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Student grows an 8ft canoe out of mushrooms


Posted on Wednesday, 22 April, 2020 | Comment icon 4 comments

Mushrooms can be used in a wide range of applications. Image Credit: CC BY 2.0 wonderferret
A recent science experiment has highlighted the unique potential of fungus as a viable construction material.
With concerns over plastic pollution taking center stage in recent years, scientists have been hunting for new types of biodegradable materials that could shape the world in the decades to come.

One of the most promising possibilities is fungus, or more specifically mycelium - the dense, fibrous roots of mushrooms that are typically hidden deep beneath the soil.

One advocate of using fungus as a construction material is 28-year-old Katy Ayers, a student and rowing enthusiast from Central Community College in Columbus, Nebraska.

To demonstrate the potential of mycelium, Ayers teamed up with mushroom company owner Ash Gordon to grow an entire canoe out of mushrooms by first building a wooden structure and then allowing the fungus to grow around it, forming the structure of the outer hull.
In addition to being biodegradable, fungus is waterproof and buoyant - perfect for building a boat.

The unorthodox vessel, which measures 8ft long, took a mere two weeks to grow.

"It's not just a piece of art, this is a functioning boat that works," said Gordon. "It really helps bridge that gap between people who didn't have an interest in mushrooms - maybe they don't like to eat mushrooms and really haven't thought about other potential uses for them."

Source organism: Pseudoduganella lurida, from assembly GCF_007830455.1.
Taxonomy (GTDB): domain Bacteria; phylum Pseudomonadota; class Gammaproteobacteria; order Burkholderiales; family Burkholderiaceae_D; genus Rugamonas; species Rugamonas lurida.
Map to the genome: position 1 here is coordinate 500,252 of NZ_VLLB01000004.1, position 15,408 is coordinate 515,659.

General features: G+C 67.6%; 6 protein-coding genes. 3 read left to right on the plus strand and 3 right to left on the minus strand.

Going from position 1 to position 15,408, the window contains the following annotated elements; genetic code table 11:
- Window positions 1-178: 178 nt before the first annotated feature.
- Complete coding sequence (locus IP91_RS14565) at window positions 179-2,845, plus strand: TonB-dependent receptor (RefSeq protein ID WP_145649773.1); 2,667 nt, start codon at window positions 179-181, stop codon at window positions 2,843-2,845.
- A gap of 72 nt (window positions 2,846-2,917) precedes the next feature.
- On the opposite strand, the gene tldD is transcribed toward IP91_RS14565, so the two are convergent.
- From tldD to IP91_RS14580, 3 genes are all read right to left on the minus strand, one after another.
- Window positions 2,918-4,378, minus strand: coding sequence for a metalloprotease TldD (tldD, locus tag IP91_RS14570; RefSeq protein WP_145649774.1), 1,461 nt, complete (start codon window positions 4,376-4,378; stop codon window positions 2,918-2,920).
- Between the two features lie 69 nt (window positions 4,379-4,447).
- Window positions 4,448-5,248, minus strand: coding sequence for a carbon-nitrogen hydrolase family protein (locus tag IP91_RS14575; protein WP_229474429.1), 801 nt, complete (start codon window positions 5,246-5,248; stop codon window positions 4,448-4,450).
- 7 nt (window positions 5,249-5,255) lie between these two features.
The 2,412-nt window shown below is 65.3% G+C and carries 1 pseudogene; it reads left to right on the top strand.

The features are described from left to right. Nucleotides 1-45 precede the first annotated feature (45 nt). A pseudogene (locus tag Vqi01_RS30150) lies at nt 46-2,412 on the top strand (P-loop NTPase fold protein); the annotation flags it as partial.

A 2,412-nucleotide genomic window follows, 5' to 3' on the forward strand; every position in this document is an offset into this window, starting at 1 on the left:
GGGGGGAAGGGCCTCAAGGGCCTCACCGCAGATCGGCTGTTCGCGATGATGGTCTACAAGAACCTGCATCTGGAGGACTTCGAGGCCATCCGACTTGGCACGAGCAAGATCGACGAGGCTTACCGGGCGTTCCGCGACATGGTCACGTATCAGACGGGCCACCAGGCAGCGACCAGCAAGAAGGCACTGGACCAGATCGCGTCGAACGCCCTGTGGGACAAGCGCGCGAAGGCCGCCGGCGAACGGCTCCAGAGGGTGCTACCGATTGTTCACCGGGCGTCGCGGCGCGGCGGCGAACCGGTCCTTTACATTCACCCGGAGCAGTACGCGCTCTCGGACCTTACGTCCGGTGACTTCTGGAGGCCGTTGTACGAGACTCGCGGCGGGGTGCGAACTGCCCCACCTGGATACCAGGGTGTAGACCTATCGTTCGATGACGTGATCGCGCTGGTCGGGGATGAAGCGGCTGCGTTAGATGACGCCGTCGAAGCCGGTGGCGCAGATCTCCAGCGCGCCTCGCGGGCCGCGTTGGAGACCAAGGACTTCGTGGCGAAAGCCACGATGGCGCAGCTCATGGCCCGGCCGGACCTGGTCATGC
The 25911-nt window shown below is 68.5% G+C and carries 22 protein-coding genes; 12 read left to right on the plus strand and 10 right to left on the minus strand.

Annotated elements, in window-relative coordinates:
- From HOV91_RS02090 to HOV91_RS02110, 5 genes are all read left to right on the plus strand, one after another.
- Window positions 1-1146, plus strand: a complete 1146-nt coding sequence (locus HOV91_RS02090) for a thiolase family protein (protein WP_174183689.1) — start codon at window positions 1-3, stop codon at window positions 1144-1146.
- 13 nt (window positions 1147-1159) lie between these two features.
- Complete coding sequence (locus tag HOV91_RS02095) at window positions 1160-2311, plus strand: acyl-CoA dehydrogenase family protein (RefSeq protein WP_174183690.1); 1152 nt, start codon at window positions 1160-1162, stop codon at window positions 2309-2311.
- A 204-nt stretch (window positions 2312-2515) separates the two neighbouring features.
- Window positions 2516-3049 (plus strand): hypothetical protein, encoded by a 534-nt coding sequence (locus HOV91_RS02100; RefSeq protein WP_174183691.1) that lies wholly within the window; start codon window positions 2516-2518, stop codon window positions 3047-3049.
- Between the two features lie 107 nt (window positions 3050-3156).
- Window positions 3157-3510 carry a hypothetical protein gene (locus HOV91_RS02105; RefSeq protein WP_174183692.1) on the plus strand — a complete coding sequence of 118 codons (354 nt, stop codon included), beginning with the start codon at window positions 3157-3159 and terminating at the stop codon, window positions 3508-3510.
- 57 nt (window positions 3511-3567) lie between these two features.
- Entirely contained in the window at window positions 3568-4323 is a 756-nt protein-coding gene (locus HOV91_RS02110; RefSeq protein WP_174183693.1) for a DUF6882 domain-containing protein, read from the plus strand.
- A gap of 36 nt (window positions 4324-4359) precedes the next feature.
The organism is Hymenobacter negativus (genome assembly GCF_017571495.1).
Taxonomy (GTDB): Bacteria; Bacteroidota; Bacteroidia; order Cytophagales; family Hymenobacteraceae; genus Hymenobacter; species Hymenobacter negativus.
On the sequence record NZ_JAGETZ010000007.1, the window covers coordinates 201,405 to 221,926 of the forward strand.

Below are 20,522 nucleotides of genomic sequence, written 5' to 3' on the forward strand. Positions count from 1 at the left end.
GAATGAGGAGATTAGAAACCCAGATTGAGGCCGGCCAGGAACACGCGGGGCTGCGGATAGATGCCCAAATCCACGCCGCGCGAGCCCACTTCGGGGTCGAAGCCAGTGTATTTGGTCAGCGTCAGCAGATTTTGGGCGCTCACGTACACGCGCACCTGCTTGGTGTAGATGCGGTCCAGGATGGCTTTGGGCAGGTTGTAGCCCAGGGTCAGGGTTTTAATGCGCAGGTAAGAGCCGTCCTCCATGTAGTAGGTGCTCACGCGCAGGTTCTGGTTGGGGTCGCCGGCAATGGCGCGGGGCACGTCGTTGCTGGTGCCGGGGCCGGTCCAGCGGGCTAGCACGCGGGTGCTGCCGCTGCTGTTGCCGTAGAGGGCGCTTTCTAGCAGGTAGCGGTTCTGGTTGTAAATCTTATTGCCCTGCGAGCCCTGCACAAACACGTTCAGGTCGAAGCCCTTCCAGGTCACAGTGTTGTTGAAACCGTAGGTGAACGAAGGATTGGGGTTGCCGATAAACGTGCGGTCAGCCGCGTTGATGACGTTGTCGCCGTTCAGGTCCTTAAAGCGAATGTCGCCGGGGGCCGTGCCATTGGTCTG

"The boat gave them something to look at and think about."



Source: NBC News | Comments (4)


Tags: Mushroom, Fungus


Recent comments on this story
Comment icon #1 Posted by Piney on 21 April, 2020, 16:23
For insulation it would have to be genetically modified not to spore (fruit) or produce any dangerous fumes like ammonia.
Comment icon #2 Posted by spartan max2 on 21 April, 2020, 16:28
What people do when stuck in lockdown lol
Comment icon #3 Posted by Oniomancer on 22 April, 2020, 4:02
Drying is part of the production process so I imagine it's effectively heat sterilized. Judging by the uses they're putting it to it's also probably treated to be fairly rot resistant under normal conditions.
Comment icon #4 Posted by jbondo on 24 April, 2020, 18:56
Well, this is proof positive that mushrooms do not absorb water in such a manner. Oddly enough, this is a fallacy that has endured for a long time among cooks.


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